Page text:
Wire fraud in real estate is one of the fastest growing cybercrimes in the country. The FBI reportedly received 301,580 complaints in 2017 and losses exceeded $1.4 billion, and in the real estate/rental sector alone, more than 9,600 victims lost over $56 million in the same year. LUVA Real Estate takes the security of our clients very seriously. We make it a point to provide fraud protection information throughout the transaction.
The entire team at LUVA understands the threat of wire fraud and works with our clients to inform them of the threat and the steps we and our trusted escrow companies take to keep our clients protected. The type of fraud with the highest reported loss last year was Business Email Compromise (BEC)/Email Account Compromise (EAC), with losses totaling more than $675 million.
In real estate transactions, fraudsters assume the identity of the title or real estate agent handling the sale. The criminals forge the person’s email and other details that appear specific and authentic. Next, posing as the real estate or title agent, the scammers send an email to the buyer, providing wire instructions to the criminal’s bank account, not the title agency’s legitimate account.
We recently spoke with Cody Day, Assistant Vice President, Fidelity National Title and Escrow of Hawaii. She shared that the fraudsters are getting more bold and clever.
She shared a few instances of how the fraud occurred:
- The fraudsters called the homebuyer, masquerading as the title company, asking them to wire the money, saying the transaction is on deadline so that the buyer won’t have time to contact their Realtor or the escrow company directly to double check. They do this on a Friday afternoon or right before a holiday.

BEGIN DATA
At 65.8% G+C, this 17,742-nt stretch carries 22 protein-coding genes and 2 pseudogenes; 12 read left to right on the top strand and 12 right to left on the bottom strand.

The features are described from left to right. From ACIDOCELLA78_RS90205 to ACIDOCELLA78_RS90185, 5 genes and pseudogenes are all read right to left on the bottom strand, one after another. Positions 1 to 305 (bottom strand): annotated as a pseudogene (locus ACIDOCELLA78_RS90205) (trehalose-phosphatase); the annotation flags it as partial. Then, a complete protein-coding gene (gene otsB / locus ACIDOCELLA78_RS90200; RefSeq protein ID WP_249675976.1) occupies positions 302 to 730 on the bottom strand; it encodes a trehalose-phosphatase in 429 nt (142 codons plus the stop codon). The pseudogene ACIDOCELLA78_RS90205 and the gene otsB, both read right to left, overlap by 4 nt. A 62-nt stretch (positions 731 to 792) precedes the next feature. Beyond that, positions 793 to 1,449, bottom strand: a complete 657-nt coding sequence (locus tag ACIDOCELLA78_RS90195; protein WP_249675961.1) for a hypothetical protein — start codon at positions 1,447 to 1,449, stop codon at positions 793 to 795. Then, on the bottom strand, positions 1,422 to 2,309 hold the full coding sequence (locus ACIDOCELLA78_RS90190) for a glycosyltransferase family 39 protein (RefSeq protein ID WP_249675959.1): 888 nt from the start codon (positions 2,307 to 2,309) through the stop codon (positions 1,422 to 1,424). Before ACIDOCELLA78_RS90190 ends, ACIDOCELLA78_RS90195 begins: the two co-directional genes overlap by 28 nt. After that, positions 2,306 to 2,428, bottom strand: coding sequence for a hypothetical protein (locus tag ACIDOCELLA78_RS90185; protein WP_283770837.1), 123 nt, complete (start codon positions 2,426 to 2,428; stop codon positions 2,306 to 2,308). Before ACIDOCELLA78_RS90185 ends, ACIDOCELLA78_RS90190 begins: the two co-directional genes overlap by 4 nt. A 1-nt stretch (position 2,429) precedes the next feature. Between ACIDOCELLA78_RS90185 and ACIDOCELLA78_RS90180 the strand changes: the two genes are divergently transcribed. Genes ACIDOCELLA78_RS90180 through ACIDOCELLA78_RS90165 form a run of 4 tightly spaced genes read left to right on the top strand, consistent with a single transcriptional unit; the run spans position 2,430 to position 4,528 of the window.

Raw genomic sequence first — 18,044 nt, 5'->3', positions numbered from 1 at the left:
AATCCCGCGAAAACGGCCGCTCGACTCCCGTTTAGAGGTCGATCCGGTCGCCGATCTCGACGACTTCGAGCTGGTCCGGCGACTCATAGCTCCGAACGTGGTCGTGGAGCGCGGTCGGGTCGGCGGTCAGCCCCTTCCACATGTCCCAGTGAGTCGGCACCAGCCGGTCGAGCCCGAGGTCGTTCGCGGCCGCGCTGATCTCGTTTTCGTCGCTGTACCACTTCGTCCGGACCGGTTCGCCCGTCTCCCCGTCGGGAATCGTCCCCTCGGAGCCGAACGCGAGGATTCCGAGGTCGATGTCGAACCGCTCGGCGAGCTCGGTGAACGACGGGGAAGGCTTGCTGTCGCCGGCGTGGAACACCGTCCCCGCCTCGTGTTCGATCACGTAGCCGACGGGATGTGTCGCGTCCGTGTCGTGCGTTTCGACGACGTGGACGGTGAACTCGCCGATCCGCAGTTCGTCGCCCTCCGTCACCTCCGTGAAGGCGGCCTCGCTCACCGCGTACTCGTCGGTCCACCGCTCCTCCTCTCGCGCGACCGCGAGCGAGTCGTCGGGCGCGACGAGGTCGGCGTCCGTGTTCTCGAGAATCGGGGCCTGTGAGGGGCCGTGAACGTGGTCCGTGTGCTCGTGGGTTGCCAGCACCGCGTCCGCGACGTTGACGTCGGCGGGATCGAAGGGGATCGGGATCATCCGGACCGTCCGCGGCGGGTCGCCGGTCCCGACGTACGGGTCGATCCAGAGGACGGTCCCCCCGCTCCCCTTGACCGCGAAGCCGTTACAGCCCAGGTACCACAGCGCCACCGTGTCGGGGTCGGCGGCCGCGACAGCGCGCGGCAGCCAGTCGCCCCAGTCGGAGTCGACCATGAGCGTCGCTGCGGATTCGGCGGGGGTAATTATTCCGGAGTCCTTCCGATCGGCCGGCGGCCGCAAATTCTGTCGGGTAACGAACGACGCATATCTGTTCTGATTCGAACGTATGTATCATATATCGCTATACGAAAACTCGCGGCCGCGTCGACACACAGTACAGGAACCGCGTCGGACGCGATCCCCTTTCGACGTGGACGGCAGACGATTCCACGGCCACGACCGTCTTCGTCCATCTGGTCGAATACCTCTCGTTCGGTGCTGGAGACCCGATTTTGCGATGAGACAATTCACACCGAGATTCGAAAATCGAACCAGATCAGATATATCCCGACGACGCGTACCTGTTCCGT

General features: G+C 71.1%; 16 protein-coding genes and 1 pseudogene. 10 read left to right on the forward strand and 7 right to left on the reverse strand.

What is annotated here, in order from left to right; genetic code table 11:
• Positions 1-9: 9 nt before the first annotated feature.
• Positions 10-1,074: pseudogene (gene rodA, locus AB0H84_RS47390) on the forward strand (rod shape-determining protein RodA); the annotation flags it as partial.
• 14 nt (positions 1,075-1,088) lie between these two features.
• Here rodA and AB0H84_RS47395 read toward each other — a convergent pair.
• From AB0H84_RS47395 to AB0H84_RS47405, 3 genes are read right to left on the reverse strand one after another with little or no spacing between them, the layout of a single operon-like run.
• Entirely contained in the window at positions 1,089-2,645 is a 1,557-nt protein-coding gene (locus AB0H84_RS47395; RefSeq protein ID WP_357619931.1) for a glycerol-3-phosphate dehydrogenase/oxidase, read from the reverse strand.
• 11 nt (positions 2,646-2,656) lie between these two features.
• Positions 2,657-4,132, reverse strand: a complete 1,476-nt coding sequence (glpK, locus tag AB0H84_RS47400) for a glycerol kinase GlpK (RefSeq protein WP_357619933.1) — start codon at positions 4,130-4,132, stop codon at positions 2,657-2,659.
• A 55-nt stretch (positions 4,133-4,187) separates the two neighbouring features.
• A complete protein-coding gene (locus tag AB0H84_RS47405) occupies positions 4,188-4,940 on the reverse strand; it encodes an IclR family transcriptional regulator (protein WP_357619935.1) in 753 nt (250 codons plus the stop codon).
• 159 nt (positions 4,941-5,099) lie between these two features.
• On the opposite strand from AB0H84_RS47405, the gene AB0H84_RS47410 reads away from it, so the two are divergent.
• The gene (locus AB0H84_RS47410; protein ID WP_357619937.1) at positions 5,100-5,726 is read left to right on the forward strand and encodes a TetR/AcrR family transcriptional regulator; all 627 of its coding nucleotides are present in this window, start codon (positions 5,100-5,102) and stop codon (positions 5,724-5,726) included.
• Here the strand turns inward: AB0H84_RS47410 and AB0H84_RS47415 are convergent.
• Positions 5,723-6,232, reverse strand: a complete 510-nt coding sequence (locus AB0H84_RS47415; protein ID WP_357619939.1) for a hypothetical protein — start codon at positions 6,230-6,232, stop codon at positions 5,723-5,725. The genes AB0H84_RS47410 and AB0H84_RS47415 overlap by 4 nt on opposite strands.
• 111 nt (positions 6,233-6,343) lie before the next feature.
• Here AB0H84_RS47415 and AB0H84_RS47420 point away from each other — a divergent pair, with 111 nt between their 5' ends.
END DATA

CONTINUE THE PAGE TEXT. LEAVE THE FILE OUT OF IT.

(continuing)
- The fraudsters sent emails that LOOKED like they were from the title company and Realtor, but they had Gmail account addresses and it went unnoticed until the client was asked to send the funds to the title company and the buyer stated in shock, “I already did that last Friday.”
- The fraudsters contacted the buyer and offered them a $500 discount if they wired their funds early.
Here are tips that everyone should know to protect themselves during a real estate transaction:
One common scenario is altering wiring instructions with the intention of rerouting funds. DO NOT TRUST EMAILED INSTRUCTIONS. Fraudsters often use email to send falsified wire instructions to unsuspecting victims. Only follow wire instructions you receive personally from the designated title/escrow company.
Alternative Instructions? Be Wary.
If you receive alternative wiring instructions that appear to be from the title company, contact your escrow officer at a trusted phone number for confirmation. Know that the wiring instructions of title companies do not change, so any communication is suspect.
Call the Party Who Sent the Instructions
Always verify wire instructions, specifically the ABA routing number and account number, by calling the party who sent the instructions to you. DO NOT use the phone number provided in the email containing the instructions, use phone numbers you have called before or can otherwise verify.
Obtain the numbers of relevant parties to the transaction as soon as escrow is opened. Do NOT send an email to verify as the email address may be incorrect or the email may be intercepted by the fraudster.
Use complex email passwords that employ a combination of mixed case of letters, numbers and symbols. Make your passwords greater than 8 characters. Also change your password often and do not reuse that same password for other online accounts.
You can learn more directly from the Federal Bureau of Investigations and what the FBI is currently doing to take down the bad operators around the world who are being tracked down and stopped. https://www.fbi.gov/news/stories/international-bec-takedown-061118
LUVA Real Estate agents will discuss how the transaction will transpire and introduce you to your escrow coordinator. With good communication with you throughout the process, there is less stress and worry about wire fraud occurring during what should be a happy time in your life.